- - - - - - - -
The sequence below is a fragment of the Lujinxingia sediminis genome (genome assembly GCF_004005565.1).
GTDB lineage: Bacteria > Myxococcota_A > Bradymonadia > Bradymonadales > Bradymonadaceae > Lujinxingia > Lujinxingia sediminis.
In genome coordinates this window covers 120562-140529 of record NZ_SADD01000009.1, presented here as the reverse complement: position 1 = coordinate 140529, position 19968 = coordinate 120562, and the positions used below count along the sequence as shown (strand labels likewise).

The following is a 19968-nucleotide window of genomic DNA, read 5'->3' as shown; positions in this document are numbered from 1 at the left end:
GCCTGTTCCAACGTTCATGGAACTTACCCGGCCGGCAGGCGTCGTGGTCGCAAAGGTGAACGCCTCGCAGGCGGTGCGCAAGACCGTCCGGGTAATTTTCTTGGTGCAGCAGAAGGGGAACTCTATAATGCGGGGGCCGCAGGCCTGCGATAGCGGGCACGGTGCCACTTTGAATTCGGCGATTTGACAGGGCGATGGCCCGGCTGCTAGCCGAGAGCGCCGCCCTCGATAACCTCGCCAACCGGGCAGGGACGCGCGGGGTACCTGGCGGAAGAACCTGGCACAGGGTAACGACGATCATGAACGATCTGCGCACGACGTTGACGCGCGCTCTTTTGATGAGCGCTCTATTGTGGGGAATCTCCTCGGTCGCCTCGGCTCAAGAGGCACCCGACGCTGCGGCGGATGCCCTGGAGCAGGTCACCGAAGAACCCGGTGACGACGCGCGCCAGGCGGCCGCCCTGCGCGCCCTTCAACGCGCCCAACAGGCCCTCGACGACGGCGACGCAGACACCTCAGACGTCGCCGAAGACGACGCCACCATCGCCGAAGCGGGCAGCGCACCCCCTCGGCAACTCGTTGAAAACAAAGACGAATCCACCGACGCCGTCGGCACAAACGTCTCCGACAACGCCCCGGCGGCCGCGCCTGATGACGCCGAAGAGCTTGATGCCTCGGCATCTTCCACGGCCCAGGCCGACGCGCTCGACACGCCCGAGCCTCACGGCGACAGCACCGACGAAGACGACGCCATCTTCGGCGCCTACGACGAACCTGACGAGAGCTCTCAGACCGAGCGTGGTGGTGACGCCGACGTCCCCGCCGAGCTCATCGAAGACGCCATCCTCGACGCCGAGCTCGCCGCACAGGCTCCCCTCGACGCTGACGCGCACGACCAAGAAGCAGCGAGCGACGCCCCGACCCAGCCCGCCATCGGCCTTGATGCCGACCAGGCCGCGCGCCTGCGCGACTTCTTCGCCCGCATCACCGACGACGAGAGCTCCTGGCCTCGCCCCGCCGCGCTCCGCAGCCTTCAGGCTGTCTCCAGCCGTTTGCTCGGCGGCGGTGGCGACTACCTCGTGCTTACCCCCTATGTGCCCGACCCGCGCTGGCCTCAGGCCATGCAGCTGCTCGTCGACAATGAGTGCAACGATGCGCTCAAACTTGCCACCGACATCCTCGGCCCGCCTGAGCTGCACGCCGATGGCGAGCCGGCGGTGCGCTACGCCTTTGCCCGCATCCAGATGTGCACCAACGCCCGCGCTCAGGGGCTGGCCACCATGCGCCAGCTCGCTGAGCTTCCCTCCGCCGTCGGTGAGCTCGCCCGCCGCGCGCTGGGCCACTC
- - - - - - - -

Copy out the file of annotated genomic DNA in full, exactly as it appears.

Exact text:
The sequence below is a fragment of the Lujinxingia sediminis genome (genome assembly GCF_004005565.1).
GTDB lineage: Bacteria > Myxococcota_A > Bradymonadia > Bradymonadales > Bradymonadaceae > Lujinxingia > Lujinxingia sediminis.
In genome coordinates this window covers 120562-140529 of record NZ_SADD01000009.1, presented here as the reverse complement: position 1 = coordinate 140529, position 19968 = coordinate 120562, and the positions used below count along the sequence as shown (strand labels likewise).

The following is a 19968-nucleotide window of genomic DNA, read 5'->3' as shown; positions in this document are numbered from 1 at the left end:
GCCTGTTCCAACGTTCATGGAACTTACCCGGCCGGCAGGCGTCGTGGTCGCAAAGGTGAACGCCTCGCAGGCGGTGCGCAAGACCGTCCGGGTAATTTTCTTGGTGCAGCAGAAGGGGAACTCTATAATGCGGGGGCCGCAGGCCTGCGATAGCGGGCACGGTGCCACTTTGAATTCGGCGATTTGACAGGGCGATGGCCCGGCTGCTAGCCGAGAGCGCCGCCCTCGATAACCTCGCCAACCGGGCAGGGACGCGCGGGGTACCTGGCGGAAGAACCTGGCACAGGGTAACGACGATCATGAACGATCTGCGCACGACGTTGACGCGCGCTCTTTTGATGAGCGCTCTATTGTGGGGAATCTCCTCGGTCGCCTCGGCTCAAGAGGCACCCGACGCTGCGGCGGATGCCCTGGAGCAGGTCACCGAAGAACCCGGTGACGACGCGCGCCAGGCGGCCGCCCTGCGCGCCCTTCAACGCGCCCAACAGGCCCTCGACGACGGCGACGCAGACACCTCAGACGTCGCCGAAGACGACGCCACCATCGCCGAAGCGGGCAGCGCACCCCCTCGGCAACTCGTTGAAAACAAAGACGAATCCACCGACGCCGTCGGCACAAACGTCTCCGACAACGCCCCGGCGGCCGCGCCTGATGACGCCGAAGAGCTTGATGCCTCGGCATCTTCCACGGCCCAGGCCGACGCGCTCGACACGCCCGAGCCTCACGGCGACAGCACCGACGAAGACGACGCCATCTTCGGCGCCTACGACGAACCTGACGAGAGCTCTCAGACCGAGCGTGGTGGTGACGCCGACGTCCCCGCCGAGCTCATCGAAGACGCCATCCTCGACGCCGAGCTCGCCGCACAGGCTCCCCTCGACGCTGACGCGCACGACCAAGAAGCAGCGAGCGACGCCCCGACCCAGCCCGCCATCGGCCTTGATGCCGACCAGGCCGCGCGCCTGCGCGACTTCTTCGCCCGCATCACCGACGACGAGAGCTCCTGGCCTCGCCCCGCCGCGCTCCGCAGCCTTCAGGCTGTCTCCAGCCGTTTGCTCGGCGGCGGTGGCGACTACCTCGTGCTTACCCCCTATGTGCCCGACCCGCGCTGGCCTCAGGCCATGCAGCTGCTCGTCGACAATGAGTGCAACGATGCGCTCAAACTTGCCACCGACATCCTCGGCCCGCCTGAGCTGCACGCCGATGGCGAGCCGGCGGTGCGCTACGCCTTTGCCCGCATCCAGATGTGCACCAACGCCCGCGCTCAGGGGCTGGCCACCATGCGCCAGCTCGCTGAGCTTCCCTCCGCCGTCGGTGAGCTCGCCCGCCGCGCGCTGGGCCACTC